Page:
How To Format The Closing Of A Block Style Letter Email Etiquette: How To Send Emails People Will Read

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Email Etiquette: How To Send Emails People Will Read

You may remember a time before there was email… a time when communications in most organizations were more formal and followed strict lines of protocol. Email has done wonders for breaking down some of the bureaucracy and hierarchy of communication within organizations; today virtually anyone can talk to anyone (and everyone) within an organization with the click of a mouse, which can have both exciting and devastating implications. Email brought with it a new informality in business communications and a new abbreviated vocabulary and style of communication, but it did not come with instructions. Overtime, a generally unspoken email communication code emerged. Master email etiquette and not only will you be on safe ground, but people will enjoy reading and responding to your emails.

Your signature. Use your email program to create an email signature block that will be automatically attached to all your outgoing messages; it’s a bit like email letterhead. It saves you the effort of including your contact information every time and adds a professional touch to your communications. You can simply include your name, company name, contact details and website or you can also include a sentence or two about your company, a special promotion you’re running with a link to your website or even a funny quote or favorite inspiration.

We are all different. Be careful when creating email signatures and stationery to keep it simple: just because it looks good on your computer doesn’t mean it will make it to the other end in the same format. How your stationery will be displayed depends on your recipient’s email software – what looks like a smart email design on your screen could easily turn out to be an incomprehensible mess on the receiving end.

Think sharp. Because email is a screen-based communication, we must write for the screen, not the page; think and write in bullet points. The days of long, wordy business memos are over for most communications. Keep your sentences short and to the point. Better to capture longer content as an attachment that can be printed and read.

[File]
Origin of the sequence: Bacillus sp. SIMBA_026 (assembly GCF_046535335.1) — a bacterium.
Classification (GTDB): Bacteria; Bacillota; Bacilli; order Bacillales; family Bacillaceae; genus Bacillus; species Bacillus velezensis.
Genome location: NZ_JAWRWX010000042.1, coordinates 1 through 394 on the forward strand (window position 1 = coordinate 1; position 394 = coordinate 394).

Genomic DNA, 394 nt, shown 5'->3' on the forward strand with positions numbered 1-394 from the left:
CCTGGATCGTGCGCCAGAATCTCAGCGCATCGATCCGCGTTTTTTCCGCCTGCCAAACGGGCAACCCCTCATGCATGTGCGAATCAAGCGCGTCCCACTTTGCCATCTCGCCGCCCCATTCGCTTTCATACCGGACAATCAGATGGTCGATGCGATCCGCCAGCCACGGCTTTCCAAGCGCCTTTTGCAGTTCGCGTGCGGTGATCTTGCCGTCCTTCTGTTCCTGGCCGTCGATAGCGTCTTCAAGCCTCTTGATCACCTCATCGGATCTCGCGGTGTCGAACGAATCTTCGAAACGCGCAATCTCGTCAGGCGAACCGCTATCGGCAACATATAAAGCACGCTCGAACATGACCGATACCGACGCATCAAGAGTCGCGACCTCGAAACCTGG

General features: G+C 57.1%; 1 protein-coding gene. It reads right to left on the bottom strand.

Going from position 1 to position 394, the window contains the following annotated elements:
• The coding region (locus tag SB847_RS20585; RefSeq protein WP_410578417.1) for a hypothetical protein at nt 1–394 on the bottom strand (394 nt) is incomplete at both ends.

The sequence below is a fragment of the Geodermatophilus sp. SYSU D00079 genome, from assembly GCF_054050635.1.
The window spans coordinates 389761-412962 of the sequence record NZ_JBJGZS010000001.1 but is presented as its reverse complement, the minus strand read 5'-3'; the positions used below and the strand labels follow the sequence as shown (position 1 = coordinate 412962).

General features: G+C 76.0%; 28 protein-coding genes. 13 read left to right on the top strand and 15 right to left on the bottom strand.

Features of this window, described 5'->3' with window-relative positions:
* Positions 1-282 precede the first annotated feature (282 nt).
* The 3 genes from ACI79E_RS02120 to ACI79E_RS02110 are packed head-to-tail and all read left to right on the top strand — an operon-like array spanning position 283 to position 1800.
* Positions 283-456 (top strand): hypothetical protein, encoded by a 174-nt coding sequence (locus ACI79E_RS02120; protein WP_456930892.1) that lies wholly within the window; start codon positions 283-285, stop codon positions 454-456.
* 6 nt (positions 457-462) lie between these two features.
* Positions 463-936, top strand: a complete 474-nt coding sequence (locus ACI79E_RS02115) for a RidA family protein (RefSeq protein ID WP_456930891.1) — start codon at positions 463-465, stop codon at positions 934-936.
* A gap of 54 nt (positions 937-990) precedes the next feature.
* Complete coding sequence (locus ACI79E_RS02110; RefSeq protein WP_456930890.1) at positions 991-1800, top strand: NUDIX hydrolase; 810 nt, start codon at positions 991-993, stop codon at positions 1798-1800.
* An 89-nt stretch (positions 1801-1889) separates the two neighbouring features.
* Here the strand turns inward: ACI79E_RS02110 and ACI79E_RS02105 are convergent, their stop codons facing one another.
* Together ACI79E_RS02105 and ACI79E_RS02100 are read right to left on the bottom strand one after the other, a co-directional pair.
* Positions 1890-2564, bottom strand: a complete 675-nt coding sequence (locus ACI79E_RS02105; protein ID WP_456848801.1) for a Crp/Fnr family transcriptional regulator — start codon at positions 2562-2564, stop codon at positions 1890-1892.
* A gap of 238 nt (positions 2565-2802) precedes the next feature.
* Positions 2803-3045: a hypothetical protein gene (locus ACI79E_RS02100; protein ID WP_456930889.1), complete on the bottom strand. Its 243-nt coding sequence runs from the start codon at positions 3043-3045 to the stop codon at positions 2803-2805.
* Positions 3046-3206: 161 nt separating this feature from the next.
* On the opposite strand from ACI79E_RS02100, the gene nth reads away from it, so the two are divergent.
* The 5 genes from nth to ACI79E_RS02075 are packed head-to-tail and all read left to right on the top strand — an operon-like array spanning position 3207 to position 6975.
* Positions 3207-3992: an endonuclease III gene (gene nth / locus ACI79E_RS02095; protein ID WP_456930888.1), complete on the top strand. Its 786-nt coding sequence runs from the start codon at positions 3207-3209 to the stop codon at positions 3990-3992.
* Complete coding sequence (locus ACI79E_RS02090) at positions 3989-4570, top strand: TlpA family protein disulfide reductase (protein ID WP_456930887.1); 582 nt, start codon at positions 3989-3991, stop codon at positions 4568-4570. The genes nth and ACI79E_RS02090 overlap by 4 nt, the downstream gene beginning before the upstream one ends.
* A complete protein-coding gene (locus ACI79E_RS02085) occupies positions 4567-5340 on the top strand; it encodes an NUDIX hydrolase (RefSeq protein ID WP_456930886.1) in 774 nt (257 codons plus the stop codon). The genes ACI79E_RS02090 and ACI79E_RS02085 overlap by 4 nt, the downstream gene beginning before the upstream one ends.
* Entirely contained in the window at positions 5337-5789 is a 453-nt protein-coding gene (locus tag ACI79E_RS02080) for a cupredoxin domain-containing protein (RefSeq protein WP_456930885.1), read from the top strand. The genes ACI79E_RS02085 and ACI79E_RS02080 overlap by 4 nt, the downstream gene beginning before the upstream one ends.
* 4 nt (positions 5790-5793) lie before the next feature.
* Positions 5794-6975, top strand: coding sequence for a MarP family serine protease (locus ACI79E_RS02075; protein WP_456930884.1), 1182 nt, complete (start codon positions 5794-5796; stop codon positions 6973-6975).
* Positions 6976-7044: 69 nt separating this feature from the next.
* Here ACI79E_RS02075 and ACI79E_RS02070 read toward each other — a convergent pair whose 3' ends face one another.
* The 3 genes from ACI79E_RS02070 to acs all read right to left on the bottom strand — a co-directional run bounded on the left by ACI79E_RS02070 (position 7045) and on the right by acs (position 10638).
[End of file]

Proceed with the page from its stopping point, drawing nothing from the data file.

Size matters. Be careful when sending email with attachments, especially to people outside your organization: not everyone will have the same file size and quick access limits as you, and a large attachment can block your recipient’s email account for many minutes.

If your email account only offers a small amount of storage, be sure to clean up your files regularly to ensure you have the most space available and to prevent “bounceback errors” from being sent.

Watch your tone. Business communications used to share a rather dull and formal tone of voice and an official-looking design. Email, being much more informal and conversational, allows for a casual and personal approach, but this can lead to misinterpretations, people can misinterpret your tone of voice, especially if they don’t know you. There are ways to reduce the chances of inadvertently causing offense, such as: not capitalizing words or entire sentences (capitalization in e-speak indicates yelling); always using a greeting (‘Hello’, ‘Hi’, ‘Good morning’ and ‘Good afternoon’ are probably more common and appropriate than ‘Dear’ which is still used in printed correspondence); and using emoticons like :o) or :o( can be friendly and help clarify your tone or mood.

Spell chceck. Email makes each of us an instant author, and that’s not necessarily a good thing! Always proofread your emails before sending them to make sure they make sense and to correct any spelling or grammar mistakes. I recommend that you set up your email to automatically check the spelling of each message before it is sent. And if you need a second opinion for clarity, tone, or correctness, ask a colleague to review it for you. It may be inconsequential to you, but a poorly worded email that conveys the wrong tone and is riddled with spelling and grammatical errors can destroy your credibility and your relationships.